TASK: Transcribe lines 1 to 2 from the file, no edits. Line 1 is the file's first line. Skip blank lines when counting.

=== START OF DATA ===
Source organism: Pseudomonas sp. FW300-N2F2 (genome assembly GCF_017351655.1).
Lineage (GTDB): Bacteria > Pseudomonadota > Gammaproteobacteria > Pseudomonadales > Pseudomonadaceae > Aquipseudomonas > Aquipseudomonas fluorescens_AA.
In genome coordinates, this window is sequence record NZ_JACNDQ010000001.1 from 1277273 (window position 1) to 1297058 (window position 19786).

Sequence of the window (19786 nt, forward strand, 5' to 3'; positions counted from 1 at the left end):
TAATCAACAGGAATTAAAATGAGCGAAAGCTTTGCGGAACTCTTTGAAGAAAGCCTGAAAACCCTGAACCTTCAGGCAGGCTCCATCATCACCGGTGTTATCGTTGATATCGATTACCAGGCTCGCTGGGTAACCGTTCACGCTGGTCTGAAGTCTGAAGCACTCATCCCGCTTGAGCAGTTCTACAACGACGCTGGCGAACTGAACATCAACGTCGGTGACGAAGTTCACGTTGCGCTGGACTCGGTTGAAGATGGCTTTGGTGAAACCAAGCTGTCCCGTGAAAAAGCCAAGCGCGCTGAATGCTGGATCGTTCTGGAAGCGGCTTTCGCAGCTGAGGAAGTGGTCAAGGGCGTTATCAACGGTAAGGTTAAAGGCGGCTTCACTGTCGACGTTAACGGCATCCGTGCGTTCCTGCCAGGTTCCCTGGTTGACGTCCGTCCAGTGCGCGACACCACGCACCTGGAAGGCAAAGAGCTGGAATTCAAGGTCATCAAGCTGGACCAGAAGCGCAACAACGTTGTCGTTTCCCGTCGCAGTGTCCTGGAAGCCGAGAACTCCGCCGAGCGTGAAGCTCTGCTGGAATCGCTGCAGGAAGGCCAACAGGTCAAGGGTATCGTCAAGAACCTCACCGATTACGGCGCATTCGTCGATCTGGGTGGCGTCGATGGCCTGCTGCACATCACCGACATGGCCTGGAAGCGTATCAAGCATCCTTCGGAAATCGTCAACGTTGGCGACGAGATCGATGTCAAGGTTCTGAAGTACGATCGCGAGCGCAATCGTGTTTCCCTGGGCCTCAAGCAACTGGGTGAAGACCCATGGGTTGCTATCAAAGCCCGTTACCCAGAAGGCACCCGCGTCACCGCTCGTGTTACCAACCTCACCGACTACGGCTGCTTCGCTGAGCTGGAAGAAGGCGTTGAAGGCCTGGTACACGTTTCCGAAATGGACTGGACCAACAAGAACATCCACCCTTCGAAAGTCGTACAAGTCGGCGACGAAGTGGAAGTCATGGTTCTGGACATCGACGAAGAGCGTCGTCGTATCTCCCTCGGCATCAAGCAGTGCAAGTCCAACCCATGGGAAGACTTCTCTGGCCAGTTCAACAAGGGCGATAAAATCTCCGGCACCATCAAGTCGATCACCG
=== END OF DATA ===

Source organism: Pseudomonas sp. FW300-N2F2 (genome assembly GCF_017351655.1).
Lineage (GTDB): Bacteria > Pseudomonadota > Gammaproteobacteria > Pseudomonadales > Pseudomonadaceae > Aquipseudomonas > Aquipseudomonas fluorescens_AA.